27 January 2010

Cost of trashing our parks: $1.4m a year

700 tickets were issued every month last year to park visitors for dumping their trash, revealed a recent Straits Times article. Totalling more than 8,300 tickets for the whole of 2009.
Trashline on Pasir Ris near seagrass meadows, Jan 10

Our recreational beaches only appear clean because of the armies of cleaners who start work well before sunrise. And it costs $1.4m a year to pay for this clean up! That's your and my tax dollars!

At sunrise, an endless row of rubbish collected by cleaners at East Coast Park, Apr 08.

According to the Straits Times article, "from East Coast Park alone, more than 200 tonnes of litter are cleared every month".

Last year, a report for the 21 APEC economies reveals a conservative estimate of damage caused by marine litter to be US$1.265 billion. This is just the cost to fishing and boat industries. This does NOT include costs to wildlife, loss of tourism and lost capital development opportunities, like building a hotel or resort. It also does NOT include the clean-up bill.

During a recent walk at the Chek Jawa boardwalk, the Naked Hermit Crab guides took the opportunity to point out to the kids that rubbish doesn't magically disappear. Someone has to pick it up. So don't throw it irresponsibly in the first place!
There's enormous piles of rubbish in our parks:
Kranji Nature Trail, Dec 09.

Pasir Ris mangroves, Apr 09.

Besides littering, irresponsible park users also vandalise and deface common use park facilities.
Park shelter bench damaged by portable BBQ pits, Sep 09.

According to the Straits Times, "the decades-old littering issue has come to the fore in the last few years, partly owing to an expanding foreign workforce that brings with it different social habits. Almost one in three caught last year were foreigners."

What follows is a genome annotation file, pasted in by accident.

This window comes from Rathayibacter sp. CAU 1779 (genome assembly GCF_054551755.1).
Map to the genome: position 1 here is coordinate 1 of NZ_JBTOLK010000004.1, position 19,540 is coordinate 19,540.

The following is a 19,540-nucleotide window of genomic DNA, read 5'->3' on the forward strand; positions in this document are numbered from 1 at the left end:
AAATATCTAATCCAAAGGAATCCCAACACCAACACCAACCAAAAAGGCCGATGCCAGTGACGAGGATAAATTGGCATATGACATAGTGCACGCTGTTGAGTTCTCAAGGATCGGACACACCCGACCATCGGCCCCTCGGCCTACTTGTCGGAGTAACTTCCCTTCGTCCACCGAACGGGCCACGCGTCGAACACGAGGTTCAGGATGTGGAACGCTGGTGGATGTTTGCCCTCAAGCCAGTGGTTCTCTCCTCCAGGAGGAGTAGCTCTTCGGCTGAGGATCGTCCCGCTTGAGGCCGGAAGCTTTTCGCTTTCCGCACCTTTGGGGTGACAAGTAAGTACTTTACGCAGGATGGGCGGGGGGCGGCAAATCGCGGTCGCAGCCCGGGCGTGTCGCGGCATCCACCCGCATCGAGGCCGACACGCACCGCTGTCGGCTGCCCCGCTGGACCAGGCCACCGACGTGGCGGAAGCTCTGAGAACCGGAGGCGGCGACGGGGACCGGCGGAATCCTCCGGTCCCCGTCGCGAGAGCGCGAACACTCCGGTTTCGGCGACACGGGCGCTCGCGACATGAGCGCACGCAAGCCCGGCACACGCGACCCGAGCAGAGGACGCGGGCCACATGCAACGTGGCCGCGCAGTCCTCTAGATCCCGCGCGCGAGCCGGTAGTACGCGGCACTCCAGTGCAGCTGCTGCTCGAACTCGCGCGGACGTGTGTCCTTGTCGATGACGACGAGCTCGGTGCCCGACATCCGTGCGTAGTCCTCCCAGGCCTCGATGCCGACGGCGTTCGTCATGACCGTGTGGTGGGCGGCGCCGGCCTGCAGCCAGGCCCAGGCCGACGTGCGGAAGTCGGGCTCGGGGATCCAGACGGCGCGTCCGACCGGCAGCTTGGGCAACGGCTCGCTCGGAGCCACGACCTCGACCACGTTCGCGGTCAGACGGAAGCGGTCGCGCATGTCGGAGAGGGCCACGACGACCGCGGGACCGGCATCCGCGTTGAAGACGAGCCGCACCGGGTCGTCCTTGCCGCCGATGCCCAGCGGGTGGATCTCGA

Trash is not only ugly but also kills wildlife. Plastic especially chokes animals that mistake them for food, while small animals can get trapped in them. Plastic is forever and breaks down into increasingly smaller pieces, ending up in the food chain and eventually into us via our seafood.

A project by photographers shared images of albatross chicks that starved to death from being fed plastic litter by their parents. Even though the birds nest in very remote islands far from human civilisation.
Abandoned fishing lines and driftnets kill dugongs, sea turtles and birds. Even humans can be threatened by them.

What can one person do about this?
  • Only throw litter into a proper bin. Trash dropped onto the floor eventually ends up in a drain that flows into a canal and finally into the sea, to wash back up on the shore with the next high tide.
  • Bring litter back with you on trips to remote places. Bins in remote places may be raided by monkeys and wildlife which can choke or get ill eating our trash. And the trash 'escapes' into the wild too.
  • Learn more about the issues: in Singapore and globally.
Join ICCS!
Understanding the cause of the littering problem is vital. Which is why the annual International Coastal Cleanup Singapore (ICCS) effort is so important. ICCS is NOT just about picking up litter, but is about gathering data about littering problem.

From the ICCS 2009 results, 40% of the trash on recreational beaches come from shoreline and recreational activities.

Registration for ICCS 2010 starts in March.

Sign up with the ICCS mailing list or subscribe to the ICCS blog or twitter for updates.

Read the full article: "Litterbugs turn public parks into rubbish dumps" Amresh Gunasingham Straits Times 25 Jan 10 and on wildsingapore news.


Related Posts with Thumbnails